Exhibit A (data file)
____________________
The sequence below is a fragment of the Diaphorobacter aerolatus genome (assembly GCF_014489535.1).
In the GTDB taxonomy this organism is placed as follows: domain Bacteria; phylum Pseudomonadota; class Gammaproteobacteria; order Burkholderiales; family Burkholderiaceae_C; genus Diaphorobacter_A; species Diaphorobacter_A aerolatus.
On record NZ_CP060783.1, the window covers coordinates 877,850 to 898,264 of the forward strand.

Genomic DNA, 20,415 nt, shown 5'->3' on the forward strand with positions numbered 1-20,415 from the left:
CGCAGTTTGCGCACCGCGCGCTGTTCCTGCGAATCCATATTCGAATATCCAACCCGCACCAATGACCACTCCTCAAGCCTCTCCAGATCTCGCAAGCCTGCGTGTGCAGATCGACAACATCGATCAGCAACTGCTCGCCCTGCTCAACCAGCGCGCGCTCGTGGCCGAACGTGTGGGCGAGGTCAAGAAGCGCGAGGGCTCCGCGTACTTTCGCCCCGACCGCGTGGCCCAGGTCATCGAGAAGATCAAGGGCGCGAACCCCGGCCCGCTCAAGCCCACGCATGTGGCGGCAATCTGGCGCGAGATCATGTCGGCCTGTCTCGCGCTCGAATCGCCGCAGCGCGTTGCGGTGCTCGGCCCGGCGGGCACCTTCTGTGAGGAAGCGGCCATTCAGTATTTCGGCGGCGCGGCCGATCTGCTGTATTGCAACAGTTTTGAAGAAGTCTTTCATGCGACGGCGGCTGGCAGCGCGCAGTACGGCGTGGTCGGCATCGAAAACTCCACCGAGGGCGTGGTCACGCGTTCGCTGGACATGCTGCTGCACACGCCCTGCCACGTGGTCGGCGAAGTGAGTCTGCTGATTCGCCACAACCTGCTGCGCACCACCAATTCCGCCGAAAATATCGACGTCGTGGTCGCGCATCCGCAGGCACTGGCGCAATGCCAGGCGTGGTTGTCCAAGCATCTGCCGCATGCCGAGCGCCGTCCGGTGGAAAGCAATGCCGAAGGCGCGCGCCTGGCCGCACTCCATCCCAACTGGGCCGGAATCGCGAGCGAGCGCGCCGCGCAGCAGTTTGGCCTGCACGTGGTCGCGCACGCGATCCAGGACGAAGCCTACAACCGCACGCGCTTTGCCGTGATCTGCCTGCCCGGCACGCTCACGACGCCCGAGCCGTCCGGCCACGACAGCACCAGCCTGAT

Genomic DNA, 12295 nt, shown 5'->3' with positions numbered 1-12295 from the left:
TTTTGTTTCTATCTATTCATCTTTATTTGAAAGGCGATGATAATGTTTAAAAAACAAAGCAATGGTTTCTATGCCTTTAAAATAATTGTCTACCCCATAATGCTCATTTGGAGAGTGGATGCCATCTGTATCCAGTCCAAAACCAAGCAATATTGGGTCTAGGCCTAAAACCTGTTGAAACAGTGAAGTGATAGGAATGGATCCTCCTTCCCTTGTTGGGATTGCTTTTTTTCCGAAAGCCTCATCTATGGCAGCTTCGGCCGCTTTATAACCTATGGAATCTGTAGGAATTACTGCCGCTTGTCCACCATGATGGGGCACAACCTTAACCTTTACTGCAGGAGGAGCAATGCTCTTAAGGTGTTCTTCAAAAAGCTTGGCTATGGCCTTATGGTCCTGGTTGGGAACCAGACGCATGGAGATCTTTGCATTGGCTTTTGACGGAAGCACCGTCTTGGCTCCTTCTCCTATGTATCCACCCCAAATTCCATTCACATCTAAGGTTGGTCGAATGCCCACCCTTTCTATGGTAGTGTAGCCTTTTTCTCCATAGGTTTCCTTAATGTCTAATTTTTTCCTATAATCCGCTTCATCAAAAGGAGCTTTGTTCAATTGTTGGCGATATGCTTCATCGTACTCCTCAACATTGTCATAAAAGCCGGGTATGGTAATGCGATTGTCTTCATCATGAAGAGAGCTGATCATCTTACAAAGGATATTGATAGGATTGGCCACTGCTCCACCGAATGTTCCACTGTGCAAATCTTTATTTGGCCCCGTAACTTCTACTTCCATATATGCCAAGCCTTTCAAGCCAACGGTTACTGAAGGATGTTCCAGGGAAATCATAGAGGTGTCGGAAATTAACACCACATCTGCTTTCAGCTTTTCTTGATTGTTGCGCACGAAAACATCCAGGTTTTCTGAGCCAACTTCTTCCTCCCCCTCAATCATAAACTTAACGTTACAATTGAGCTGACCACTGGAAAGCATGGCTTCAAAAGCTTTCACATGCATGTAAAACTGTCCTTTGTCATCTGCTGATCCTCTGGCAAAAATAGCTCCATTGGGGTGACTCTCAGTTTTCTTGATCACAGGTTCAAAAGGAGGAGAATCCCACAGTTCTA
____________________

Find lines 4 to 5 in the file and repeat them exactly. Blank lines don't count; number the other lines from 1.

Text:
Genomic DNA, 20,415 nt, shown 5'->3' on the forward strand with positions numbered 1-20,415 from the left:
CGCAGTTTGCGCACCGCGCGCTGTTCCTGCGAATCCATATTCGAATATCCAACCCGCACCAATGACCACTCCTCAAGCCTCTCCAGATCTCGCAAGCCTGCGTGTGCAGATCGACAACATCGATCAGCAACTGCTCGCCCTGCTCAACCAGCGCGCGCTCGTGGCCGAACGTGTGGGCGAGGTCAAGAAGCGCGAGGGCTCCGCGTACTTTCGCCCCGACCGCGTGGCCCAGGTCATCGAGAAGATCAAGGGCGCGAACCCCGGCCCGCTCAAGCCCACGCATGTGGCGGCAATCTGGCGCGAGATCATGTCGGCCTGTCTCGCGCTCGAATCGCCGCAGCGCGTTGCGGTGCTCGGCCCGGCGGGCACCTTCTGTGAGGAAGCGGCCATTCAGTATTTCGGCGGCGCGGCCGATCTGCTGTATTGCAACAGTTTTGAAGAAGTCTTTCATGCGACGGCGGCTGGCAGCGCGCAGTACGGCGTGGTCGGCATCGAAAACTCCACCGAGGGCGTGGTCACGCGTTCGCTGGACATGCTGCTGCACACGCCCTGCCACGTGGTCGGCGAAGTGAGTCTGCTGATTCGCCACAACCTGCTGCGCACCACCAATTCCGCCGAAAATATCGACGTCGTGGTCGCGCATCCGCAGGCACTGGCGCAATGCCAGGCGTGGTTGTCCAAGCATCTGCCGCATGCCGAGCGCCGTCCGGTGGAAAGCAATGCCGAAGGCGCGCGCCTGGCCGCACTCCATCCCAACTGGGCCGGAATCGCGAGCGAGCGCGCCGCGCAGCAGTTTGGCCTGCACGTGGTCGCGCACGCGATCCAGGACGAAGCCTACAACCGCACGCGCTTTGCCGTGATCTGCCTGCCCGGCACGCTCACGACGCCCGAGCCGTCCGGCCACGACAGCACCAGCCTGAT